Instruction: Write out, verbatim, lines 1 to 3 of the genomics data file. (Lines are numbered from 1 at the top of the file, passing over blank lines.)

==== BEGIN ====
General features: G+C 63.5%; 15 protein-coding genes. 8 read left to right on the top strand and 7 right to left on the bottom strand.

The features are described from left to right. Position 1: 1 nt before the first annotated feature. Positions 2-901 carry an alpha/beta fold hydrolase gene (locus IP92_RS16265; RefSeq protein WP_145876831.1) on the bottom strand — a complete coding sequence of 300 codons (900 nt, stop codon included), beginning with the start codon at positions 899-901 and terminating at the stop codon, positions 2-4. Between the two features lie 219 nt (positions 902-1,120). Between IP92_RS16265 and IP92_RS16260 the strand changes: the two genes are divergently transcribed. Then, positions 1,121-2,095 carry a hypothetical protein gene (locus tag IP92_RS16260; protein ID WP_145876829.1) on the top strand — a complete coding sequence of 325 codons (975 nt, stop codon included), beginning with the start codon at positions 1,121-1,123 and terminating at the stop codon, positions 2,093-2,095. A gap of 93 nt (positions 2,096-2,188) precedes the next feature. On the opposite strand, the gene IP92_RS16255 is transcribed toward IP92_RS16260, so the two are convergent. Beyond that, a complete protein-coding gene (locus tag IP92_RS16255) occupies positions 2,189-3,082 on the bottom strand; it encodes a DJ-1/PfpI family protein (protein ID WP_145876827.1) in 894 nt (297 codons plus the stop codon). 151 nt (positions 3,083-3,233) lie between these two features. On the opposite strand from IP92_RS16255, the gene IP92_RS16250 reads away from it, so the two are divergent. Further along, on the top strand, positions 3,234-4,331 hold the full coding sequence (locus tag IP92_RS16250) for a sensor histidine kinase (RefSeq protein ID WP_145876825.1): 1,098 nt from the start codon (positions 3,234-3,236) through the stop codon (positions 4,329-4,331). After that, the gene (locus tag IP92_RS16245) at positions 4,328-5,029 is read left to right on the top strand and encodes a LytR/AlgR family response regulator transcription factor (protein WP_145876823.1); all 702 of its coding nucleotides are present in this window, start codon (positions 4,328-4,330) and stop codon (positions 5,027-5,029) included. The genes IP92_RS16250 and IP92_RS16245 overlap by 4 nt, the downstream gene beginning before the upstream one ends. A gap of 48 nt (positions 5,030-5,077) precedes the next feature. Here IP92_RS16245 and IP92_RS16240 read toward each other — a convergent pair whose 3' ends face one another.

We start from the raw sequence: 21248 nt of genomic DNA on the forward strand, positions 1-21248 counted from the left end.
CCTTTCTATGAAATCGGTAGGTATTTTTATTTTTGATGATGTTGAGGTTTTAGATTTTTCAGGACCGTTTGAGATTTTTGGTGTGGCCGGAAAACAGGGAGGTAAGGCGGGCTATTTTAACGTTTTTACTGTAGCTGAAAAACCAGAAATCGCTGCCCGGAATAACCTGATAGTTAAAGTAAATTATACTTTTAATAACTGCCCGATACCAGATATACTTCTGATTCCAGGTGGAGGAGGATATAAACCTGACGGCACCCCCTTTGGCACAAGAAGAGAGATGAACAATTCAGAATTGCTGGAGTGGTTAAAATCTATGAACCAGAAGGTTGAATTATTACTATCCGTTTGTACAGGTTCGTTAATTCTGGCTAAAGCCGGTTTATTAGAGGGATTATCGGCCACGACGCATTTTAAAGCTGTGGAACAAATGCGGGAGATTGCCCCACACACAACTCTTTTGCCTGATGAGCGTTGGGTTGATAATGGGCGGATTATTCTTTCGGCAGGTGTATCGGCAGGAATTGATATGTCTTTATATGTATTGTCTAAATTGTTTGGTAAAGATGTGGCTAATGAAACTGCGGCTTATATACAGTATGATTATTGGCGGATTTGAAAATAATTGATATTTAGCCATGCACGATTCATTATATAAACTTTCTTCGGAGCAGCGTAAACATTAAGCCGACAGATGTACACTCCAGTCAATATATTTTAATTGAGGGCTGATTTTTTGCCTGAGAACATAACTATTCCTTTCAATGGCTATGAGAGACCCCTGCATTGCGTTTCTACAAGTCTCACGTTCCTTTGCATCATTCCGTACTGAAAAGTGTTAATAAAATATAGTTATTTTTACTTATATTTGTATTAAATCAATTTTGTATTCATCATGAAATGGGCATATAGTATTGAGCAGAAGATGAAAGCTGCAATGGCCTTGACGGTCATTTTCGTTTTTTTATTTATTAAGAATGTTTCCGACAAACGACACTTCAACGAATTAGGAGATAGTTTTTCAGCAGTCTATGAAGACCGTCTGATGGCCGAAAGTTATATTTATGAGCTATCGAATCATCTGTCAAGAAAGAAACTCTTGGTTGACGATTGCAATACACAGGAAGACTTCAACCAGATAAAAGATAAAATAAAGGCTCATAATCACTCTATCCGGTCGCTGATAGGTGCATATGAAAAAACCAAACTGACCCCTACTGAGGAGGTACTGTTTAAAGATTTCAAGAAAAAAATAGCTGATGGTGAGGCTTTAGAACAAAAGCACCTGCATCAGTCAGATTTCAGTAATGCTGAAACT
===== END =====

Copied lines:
General features: G+C 63.5%; 15 protein-coding genes. 8 read left to right on the top strand and 7 right to left on the bottom strand.

The features are described from left to right. Position 1: 1 nt before the first annotated feature. Positions 2-901 carry an alpha/beta fold hydrolase gene (locus IP92_RS16265; RefSeq protein WP_145876831.1) on the bottom strand — a complete coding sequence of 300 codons (900 nt, stop codon included), beginning with the start codon at positions 899-901 and terminating at the stop codon, positions 2-4. Between the two features lie 219 nt (positions 902-1,120). Between IP92_RS16265 and IP92_RS16260 the strand changes: the two genes are divergently transcribed. Then, positions 1,121-2,095 carry a hypothetical protein gene (locus tag IP92_RS16260; protein ID WP_145876829.1) on the top strand — a complete coding sequence of 325 codons (975 nt, stop codon included), beginning with the start codon at positions 1,121-1,123 and terminating at the stop codon, positions 2,093-2,095. A gap of 93 nt (positions 2,096-2,188) precedes the next feature. On the opposite strand, the gene IP92_RS16255 is transcribed toward IP92_RS16260, so the two are convergent. Beyond that, a complete protein-coding gene (locus tag IP92_RS16255) occupies positions 2,189-3,082 on the bottom strand; it encodes a DJ-1/PfpI family protein (protein ID WP_145876827.1) in 894 nt (297 codons plus the stop codon). 151 nt (positions 3,083-3,233) lie between these two features. On the opposite strand from IP92_RS16255, the gene IP92_RS16250 reads away from it, so the two are divergent. Further along, on the top strand, positions 3,234-4,331 hold the full coding sequence (locus tag IP92_RS16250) for a sensor histidine kinase (RefSeq protein ID WP_145876825.1): 1,098 nt from the start codon (positions 3,234-3,236) through the stop codon (positions 4,329-4,331). After that, the gene (locus tag IP92_RS16245) at positions 4,328-5,029 is read left to right on the top strand and encodes a LytR/AlgR family response regulator transcription factor (protein WP_145876823.1); all 702 of its coding nucleotides are present in this window, start codon (positions 4,328-4,330) and stop codon (positions 5,027-5,029) included. The genes IP92_RS16250 and IP92_RS16245 overlap by 4 nt, the downstream gene beginning before the upstream one ends. A gap of 48 nt (positions 5,030-5,077) precedes the next feature. Here IP92_RS16245 and IP92_RS16240 read toward each other — a convergent pair whose 3' ends face one another.

We start from the raw sequence: 21248 nt of genomic DNA on the forward strand, positions 1-21248 counted from the left end.